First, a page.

Millions of music listeners have had their own “summer wind” experiences, good and bad, and Frank takes them along for the ride in this song. It’s just good, old-fashioned “memory music,” tinged with a touch of the blues made perfect by the master.
The song and lyrics of “Summer Wind,” however, are flexible enough that the song has been used in other contexts, some commercial. “Summer Wind” was used in the opening scene of the 1984 film, The Pope of Greenwich Village, starring Mickey Rourke and Darryl Hannah. It was also used in the 2003 film Matchstick Men with Nicolas Cage and Alison Lohman.In 2006, MasterCard used the song in a baseball-themed TV ad depicting a family outing at a big league game. The ad was part of MasterCard’s “priceless” commercials, and was shot at Dodger Stadium in Los Angeles.
The ad features a family of four taking in a night game in the grandstands at Chavez Ravine. The sentimental spot plays up the family relaxing and bonding during the game at the ballpark, away from all the modern gadgets and distractions.
As Sinatra’s “Summer Wind” plays in the background, the voice-over in the ad states: “Program in the first: $4. Snacks in the fourth: $25. Soda at the end of the seventh: $3. No runs, hits, errors, TVs, meetings or video games — priceless.” Sinatra’s cool message, between the lines in this case, is actually saying: “Hey, relax. Chill out. Enjoy the game. Enjoy your family. Feel the breeze.” In this ad, “Summer Wind,” sets the tone, and puts the viewer in that frame.
Sinatra’s 1966In 1966, Frank Sinatra had already had a pretty good year, even before recording “Summer Wind” that April. His first live album, Sinatra at the Sands, was recorded during January and February at The Sands Hotel in Las Vegas. A Sinatra single, “It Was a Very Good Year,” was also in the Top 40 of the Billboard 100 during January and February that year — and No. 1 on the Adult Contemporary or “Easy Listening” chart for the week of February 5th.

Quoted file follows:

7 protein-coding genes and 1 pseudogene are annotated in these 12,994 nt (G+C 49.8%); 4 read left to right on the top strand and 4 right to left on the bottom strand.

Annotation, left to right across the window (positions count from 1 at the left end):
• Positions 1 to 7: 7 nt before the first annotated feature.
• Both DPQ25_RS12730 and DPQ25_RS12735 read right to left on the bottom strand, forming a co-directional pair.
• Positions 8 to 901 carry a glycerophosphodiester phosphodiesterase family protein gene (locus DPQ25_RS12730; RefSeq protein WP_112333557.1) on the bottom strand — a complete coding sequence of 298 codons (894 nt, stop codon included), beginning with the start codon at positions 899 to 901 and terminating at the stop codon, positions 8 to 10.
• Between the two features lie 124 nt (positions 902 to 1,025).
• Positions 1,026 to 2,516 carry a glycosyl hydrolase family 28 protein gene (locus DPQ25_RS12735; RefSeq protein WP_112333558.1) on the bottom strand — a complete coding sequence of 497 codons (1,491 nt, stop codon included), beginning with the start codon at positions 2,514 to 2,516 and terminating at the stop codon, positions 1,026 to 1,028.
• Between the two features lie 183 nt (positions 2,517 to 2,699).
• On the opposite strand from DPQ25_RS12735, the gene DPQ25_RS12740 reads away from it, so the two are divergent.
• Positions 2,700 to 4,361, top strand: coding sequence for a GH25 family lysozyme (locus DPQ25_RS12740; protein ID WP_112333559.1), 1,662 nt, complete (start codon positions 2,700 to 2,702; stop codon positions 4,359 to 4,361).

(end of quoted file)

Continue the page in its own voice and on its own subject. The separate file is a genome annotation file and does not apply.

In March 1966, Moonlight Sinatra, a studio album recorded the previous November was released by Sinatra on the Reprise label. All of its songs reference the moon in some way, and it was arranged and backed by Nelson Riddle and his orchestra. The album’s title is a play on Beethoven’s “Moonlight Sonata”. In May 1966, Sinatra released Strangers in the Night, the album that included the No. 1 hit single of that name, along with “Summer Wind” and a mix of show tunes, standards and big band music.
In his personal life, meanwhile, in mid-July 1966, Sinatra married Mia Farrow. She was 21, he 50. She was then the star of TV soap opera Peyton Place. By late July 1966, the album Strangers in the Night had reached No. 1. on the Billboard 200 albums chart. The single version of “Strangers…” hit No. 1 on the U.K. charts in June 1966, and also on the Billboard pop and easy listening charts in July. Early that fall, as Sinatra and Farrow settled into their first months of marriage, “Summer Wind” was also in the Top 40 on the radio. Another Sinatra album, That’s Life, was released in October 1966, with its title song, “That’s Life,” hitting the No. 4 spot in December 1966 — this and other Sinatra hits coming at a time when the Beatles, Rolling Stones, Beach Boys, and other rock groups were all the rage.On other fronts, earlier in 1966, Gay Talese had published a legendary piece of writing for Esquire magazine, titled “Frank Sinatra Has a Cold.” The Talese profile of Sinatra – published in the April 1966 issue — would become one of the most famous pieces of magazine journalism ever written, often considered one of the best pieces on Sinatra as well as one of the best celebrity profiles ever. Vanity Fair called it “the greatest literary-nonfiction story of the 20th century.”